Episode 120 :: Lenorë Lambert :: Secular Buddhism Australia

| June 1, 2012 | 1 Comment

Lenorë Lambert

Lenorë Lambert joins us to speak about the new Secular Buddhism Australia website.

There’s a great deal of discussion online lately about what secular Buddhism is, and what are the views of people who designate as secular Buddhists. Of course there is no one and only secular Buddhism, and there is a great diversity in attitudes, practices, and expectations of the people involved. One thing you can say, however, is that secular Buddhism as a means of learning and practice, is growing.

As of this recording in June of 2012, there are websites specifically about secular Buddhism based in Australia, Canada, England, Germany, Scotland, New Zealand, and the United States — with more being planned, and that’s not even counting FaceBook pages for secular Zen, atheist meditation, or humanist mindfulness. Each has complementary content, and each has something valuable to add to our growing community. And each site is sharing a common interest of opening the doors of a secular practice in our contemporary society.

Director and co-Founder of The Interview Group, Lenorë Lambert is an organisational psychologist with more than 15 years experience in HR and a passion for understanding how people behave in a business environment. Lenorë co-founded The Interview Group with Matthew Ma, and the Group practices Profit for Positive Change, contributing 10% of annual profits to causes that protect all living creatures from cruelty and oppression, and protecting the natural environment. Lenorë has been a meditator for eight years, and is using her organizational skills from the corporate world to support the ongoing development of secular Buddhism.

So, sit back, relax, and have a nice Fosters Lager. We don’t always have to drink tea, you know.

:: Discuss this episode ::

Web Links

Music for This Episode

Ajikan

Chikuzen Shakuhachi Series

The music heard in the middle of the podcast is from the Chikuzen Shakuhachi Series, Volume 1, courtesy of Tai Hei Shakuhachi. The tracks used in this episode are:

  • Track 8 :: Tamuke

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Category: The Secular Buddhist Podcast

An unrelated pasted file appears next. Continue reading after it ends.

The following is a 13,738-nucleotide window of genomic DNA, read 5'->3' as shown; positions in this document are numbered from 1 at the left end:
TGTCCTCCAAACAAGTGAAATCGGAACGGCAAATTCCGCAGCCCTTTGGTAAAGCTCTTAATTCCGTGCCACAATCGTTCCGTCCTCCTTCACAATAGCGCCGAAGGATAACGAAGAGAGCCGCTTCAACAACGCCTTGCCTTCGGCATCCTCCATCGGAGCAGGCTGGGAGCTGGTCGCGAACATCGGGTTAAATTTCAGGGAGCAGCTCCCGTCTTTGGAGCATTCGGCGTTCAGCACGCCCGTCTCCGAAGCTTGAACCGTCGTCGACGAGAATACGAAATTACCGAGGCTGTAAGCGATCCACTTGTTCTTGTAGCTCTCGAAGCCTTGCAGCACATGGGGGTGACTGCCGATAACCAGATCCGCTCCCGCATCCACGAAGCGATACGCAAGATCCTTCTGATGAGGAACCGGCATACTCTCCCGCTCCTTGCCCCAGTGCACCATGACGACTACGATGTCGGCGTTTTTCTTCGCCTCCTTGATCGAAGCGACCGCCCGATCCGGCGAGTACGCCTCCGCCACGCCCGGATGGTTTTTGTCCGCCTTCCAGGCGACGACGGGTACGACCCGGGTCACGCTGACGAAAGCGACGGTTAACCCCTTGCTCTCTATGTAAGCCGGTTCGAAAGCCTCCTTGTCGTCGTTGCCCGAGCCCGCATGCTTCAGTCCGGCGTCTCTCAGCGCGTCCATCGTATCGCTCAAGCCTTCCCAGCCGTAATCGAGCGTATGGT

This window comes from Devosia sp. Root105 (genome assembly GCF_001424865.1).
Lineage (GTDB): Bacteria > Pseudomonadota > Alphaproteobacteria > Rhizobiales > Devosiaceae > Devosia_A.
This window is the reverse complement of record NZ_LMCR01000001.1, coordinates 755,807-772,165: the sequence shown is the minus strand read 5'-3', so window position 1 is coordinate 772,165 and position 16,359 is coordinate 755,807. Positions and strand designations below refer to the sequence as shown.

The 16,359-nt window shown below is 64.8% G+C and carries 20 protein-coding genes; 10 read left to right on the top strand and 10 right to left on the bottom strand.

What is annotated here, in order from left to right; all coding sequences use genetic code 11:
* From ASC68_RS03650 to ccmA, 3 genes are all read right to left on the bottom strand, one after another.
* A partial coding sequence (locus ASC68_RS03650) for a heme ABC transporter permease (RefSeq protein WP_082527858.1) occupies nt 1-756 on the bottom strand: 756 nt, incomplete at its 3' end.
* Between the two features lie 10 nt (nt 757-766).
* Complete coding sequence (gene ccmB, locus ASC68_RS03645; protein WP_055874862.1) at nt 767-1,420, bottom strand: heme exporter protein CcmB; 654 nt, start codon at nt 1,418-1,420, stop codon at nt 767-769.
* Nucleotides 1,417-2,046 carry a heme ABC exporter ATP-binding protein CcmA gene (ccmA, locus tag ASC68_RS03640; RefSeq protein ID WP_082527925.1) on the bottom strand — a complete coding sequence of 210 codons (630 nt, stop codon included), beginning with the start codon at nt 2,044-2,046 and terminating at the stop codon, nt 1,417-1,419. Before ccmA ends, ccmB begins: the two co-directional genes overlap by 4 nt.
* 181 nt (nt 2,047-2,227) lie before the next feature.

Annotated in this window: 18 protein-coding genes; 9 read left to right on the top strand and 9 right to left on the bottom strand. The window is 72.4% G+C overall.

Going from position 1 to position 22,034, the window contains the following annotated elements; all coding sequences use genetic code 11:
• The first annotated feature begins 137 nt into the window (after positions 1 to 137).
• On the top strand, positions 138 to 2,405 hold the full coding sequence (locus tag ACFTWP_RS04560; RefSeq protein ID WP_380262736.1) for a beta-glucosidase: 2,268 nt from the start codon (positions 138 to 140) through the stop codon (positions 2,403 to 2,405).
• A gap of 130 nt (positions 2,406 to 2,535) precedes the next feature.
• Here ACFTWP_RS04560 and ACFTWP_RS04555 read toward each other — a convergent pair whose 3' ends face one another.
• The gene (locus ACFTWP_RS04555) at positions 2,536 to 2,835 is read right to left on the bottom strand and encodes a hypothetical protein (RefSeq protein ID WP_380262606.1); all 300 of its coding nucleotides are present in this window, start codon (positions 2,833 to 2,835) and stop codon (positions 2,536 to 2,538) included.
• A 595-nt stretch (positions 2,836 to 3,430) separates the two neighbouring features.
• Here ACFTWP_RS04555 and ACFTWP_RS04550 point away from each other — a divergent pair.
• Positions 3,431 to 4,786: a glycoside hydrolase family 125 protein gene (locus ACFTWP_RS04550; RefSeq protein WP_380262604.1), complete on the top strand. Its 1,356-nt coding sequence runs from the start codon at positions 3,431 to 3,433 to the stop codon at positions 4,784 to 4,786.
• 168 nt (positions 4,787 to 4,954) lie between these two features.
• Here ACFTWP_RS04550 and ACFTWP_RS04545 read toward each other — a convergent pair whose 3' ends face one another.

Ted Meissner

About the Author ()

Ted Meissner is the host of the podcast Present Moment: Mindfulness Practice and Science. He has been a meditator since the early 90’s, has been interviewed for Books and Ideas, Mindful Lives, and The Whole Leader podcasts, spoken about mindfulness with various groups including Harvard Humanist Hub, and has written for Elephant Journal and The International Journal of Whole Person Care. He is the Executive Director of the Secular Buddhist Association, host of the SBA’s official podcast The Secular Buddhist, and is on the Advisory Board for the Spiritual Naturalist Society. Ted’s background is in the Zen and Theravada traditions, he is a regular speaker on interfaith panel discussions, and is interested in examining the evolution of contemplative practice in contemporary culture. Ted teaches Mindfulness Based Stress Reduction (MBSR) at the Center for Mindfulness in Medicine, Health Care & Society, where he is the Manager of Online Programming and Community Development.

Comments (1)

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  1. Candol says:

    Hi Lenore, and Ted. Interesting discussion. Thanks. Nice to hear a good old aussie voice speaking here.

    Lenore did you say you were running your sangha as a business?

    I gave you some resources for the heart but they didn’t come up on your page. Two wonderful films – The Wild parrots of Telegraph Hill and Departures which is a Japanese film. There is buddhism at different levels in both these films. The parrots is a documentary about a guy in San Francisco.

    and a film with a religious take that i saw recently on SBS was Spring Summer Autumn Winter which was a beautiful korean buddhist movie with a traditional approach but so very beautiful.

    Oh yes on the topic of catholics in Australia who use birth control but call themselves catholic, maybe they are being slightly secular catholics but haven’t quite figured that out yet. In that they don’t accept the authority of the pope but they do follow and practice most catholic values, rejecting only what doesn’t make sense to them. I suspect that this is the way most people across the world practice their religion, most buddhists included. Certainly they are just doing what is comfortable for them. Certainly they are not rejecting catholicism.

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